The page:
We must inform SQA of any investigation carried out by an awarding body, industry body, funding agency or regulator which may or may not affect the delivery of SQA qualifications.
We must also promptly bring to SQA’s attention any findings of centre malpractice or maladministration communicated to us by another awarding or industry body. We must notify SQA promptly if another awarding body removes approval from our centre, regardless of the reason given for this withdrawal.
SQA expects centres to bring candidate malpractice concerns for internal assessments to their attention only if:
- the concern came to our centre’s attention after submission of internal assessment marks
- the concern relates to candidate malpractice for a qualification regulated by SQA Accreditation, Ofqual or Qualifications Wales
- a candidate affected by a malpractice decision, who has exhausted their right of appeal within our centre, wishes to exercise their right of appeal to SQA; or
- there are other exceptional circumstances, eg we believe that the malpractice case involves a criminal act (if the malpractice involves a criminal act the matter must also be reported to the police)
Where an investigation of suspected malpractice is carried out, we will retain related records and documentation for three years for non-regulated qualifications and six years for regulated qualifications. Records will include any work of the candidate, and assessment or verification records relevant to the investigation.
In the case of an appeal to SQA against the outcome of a malpractice investigation, assessment records will be retained for six years.
In an investigation involving a potential criminal prosecution or civil claim, records and documentation will be retained for six years after the case and any appeal has been heard. If there is any doubt about whether criminal or civil proceedings will take place, we will keep records for the full six-year period.
Actions and Sanctions
Any actions to be taken as a result of malpractice being proven through investigation will be specified clearly in the written feedback on the outcome of the investigation to the individual under investigation and where applicable other interested parties (e.g. assessor, tutor, IV). Potential sanctions may vary in the level of severity depending on the circumstances and seriousness of the malpractice, e.g. ranging from having to a written warning or re-sit one assessment to exclusion from a course and disqualification from future entries. Candidates involved in an investigation of malpractice (whether candidate or centre malpractice) will not be resulted for the assessments in question until the investigation is completed, the outcome decided, and any appeal concluded.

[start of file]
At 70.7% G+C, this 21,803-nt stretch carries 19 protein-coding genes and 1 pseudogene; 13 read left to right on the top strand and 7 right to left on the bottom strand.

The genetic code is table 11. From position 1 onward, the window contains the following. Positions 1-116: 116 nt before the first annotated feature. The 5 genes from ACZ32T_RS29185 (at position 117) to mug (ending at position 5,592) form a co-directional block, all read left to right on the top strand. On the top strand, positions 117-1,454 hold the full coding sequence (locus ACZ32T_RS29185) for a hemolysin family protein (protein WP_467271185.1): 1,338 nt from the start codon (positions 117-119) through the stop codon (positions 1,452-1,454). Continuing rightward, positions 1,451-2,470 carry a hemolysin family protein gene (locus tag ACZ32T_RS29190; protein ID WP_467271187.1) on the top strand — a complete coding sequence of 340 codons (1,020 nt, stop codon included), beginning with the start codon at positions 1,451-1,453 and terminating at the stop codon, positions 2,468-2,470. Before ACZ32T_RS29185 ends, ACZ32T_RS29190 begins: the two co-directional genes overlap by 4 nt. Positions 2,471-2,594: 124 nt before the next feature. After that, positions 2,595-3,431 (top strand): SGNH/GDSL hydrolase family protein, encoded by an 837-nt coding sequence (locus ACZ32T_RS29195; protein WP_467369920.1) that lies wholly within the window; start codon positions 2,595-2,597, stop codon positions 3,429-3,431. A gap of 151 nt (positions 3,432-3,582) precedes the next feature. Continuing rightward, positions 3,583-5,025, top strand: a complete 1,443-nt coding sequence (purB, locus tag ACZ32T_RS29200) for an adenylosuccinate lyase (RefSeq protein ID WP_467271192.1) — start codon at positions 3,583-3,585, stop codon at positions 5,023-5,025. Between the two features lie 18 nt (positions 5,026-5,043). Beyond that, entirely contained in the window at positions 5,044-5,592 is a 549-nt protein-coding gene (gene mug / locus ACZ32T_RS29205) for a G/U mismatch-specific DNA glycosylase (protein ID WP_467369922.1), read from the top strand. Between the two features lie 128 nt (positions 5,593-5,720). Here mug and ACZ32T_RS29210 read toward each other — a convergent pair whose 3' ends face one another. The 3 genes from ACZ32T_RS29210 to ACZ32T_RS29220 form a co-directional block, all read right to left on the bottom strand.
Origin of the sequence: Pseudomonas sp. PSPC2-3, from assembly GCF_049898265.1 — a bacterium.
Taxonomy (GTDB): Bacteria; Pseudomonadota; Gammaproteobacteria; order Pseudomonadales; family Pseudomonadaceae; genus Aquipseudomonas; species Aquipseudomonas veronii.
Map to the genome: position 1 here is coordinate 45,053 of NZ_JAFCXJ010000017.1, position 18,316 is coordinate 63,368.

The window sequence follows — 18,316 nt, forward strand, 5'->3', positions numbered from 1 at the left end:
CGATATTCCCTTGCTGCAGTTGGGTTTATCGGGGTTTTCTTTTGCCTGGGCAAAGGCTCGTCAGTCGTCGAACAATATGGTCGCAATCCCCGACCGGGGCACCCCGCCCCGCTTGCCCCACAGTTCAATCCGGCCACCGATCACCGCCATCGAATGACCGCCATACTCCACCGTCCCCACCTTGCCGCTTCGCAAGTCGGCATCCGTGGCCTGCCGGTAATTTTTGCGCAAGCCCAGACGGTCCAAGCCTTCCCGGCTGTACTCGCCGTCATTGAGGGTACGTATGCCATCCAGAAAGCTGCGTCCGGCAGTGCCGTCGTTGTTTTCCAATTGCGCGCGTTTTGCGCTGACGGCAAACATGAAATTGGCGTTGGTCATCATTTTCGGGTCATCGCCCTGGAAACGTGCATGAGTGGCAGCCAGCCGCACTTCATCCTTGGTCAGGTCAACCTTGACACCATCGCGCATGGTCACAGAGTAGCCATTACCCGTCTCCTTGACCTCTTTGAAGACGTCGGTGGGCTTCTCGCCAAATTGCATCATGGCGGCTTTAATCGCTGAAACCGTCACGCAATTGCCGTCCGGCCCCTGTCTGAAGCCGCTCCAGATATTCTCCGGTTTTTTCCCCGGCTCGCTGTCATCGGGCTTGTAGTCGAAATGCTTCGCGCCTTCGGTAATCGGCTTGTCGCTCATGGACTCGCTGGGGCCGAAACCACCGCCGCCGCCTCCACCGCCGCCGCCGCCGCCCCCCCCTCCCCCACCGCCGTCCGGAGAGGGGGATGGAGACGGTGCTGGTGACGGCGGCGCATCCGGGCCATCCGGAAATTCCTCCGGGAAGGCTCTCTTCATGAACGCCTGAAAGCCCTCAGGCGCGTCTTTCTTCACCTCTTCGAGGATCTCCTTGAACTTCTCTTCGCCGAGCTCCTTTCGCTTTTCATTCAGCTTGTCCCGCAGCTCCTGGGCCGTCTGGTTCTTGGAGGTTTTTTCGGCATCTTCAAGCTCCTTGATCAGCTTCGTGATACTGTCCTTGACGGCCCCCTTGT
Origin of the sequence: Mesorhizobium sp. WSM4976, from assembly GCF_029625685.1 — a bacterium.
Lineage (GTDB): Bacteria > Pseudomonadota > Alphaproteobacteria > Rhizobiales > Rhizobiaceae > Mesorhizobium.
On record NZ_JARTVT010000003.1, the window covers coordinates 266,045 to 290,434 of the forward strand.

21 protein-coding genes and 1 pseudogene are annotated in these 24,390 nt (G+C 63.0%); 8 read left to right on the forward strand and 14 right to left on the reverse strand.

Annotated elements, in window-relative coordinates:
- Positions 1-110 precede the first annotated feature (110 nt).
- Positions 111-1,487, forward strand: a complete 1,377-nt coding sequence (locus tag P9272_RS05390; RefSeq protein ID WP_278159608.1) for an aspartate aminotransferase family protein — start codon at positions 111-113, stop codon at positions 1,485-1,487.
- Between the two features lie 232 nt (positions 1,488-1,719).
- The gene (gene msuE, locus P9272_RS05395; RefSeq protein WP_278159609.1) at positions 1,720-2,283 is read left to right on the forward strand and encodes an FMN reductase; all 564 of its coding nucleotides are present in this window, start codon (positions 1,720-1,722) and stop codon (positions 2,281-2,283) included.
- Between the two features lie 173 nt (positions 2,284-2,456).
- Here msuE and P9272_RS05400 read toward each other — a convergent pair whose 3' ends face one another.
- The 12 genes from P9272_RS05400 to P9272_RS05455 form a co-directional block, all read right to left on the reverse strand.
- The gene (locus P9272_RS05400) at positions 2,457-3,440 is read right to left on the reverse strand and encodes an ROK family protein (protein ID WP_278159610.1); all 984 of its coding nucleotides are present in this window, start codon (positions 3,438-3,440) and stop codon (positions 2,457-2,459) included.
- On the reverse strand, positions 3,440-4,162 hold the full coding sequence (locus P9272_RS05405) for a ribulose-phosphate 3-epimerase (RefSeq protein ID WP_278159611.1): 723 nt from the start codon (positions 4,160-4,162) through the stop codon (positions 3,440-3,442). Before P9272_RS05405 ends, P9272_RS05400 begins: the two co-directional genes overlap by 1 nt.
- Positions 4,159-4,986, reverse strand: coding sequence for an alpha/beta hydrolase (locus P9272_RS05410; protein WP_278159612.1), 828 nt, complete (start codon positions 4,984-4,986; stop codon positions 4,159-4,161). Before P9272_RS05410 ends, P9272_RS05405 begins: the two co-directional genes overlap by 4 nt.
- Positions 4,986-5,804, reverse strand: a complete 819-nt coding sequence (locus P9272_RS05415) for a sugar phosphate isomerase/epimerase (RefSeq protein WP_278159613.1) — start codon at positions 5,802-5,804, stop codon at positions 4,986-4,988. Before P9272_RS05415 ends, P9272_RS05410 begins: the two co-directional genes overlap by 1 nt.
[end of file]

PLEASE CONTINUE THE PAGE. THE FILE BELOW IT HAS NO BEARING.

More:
Appeals Against Malpractice Decisions
Candidates and staff have the right to appeal any malpractice decision against them. An appeal must be submitted in writing to the EPM up to two weeks following the conclusion of the investigation. The EPM will investigate the appeal and where appropriate raise this with the lead learning & development manager. The outcome of the appeal will be communicated up to four weeks after the appeal has been submitted.
Scottish Gymnastics have the right to appeal a decision where a case of reported malpractice by the centre has been confirmed through investigation by SQA. Scottish Gymnastics also have the right to appeal a decision in the case of suspected malpractice by a candidate reported by the centre to SQA.
Candidates have the right to appeal to SQA where:
- SQA has conducted an investigation and the candidate disagrees with the decision
- our centre has conducted an investigation, the candidate disagrees with the outcome and has exhausted our centre’s appeals process,
- SQA has asked our centre to conduct an investigation and the candidate disagrees with the outcome and has exhausted our centre’s appeals process.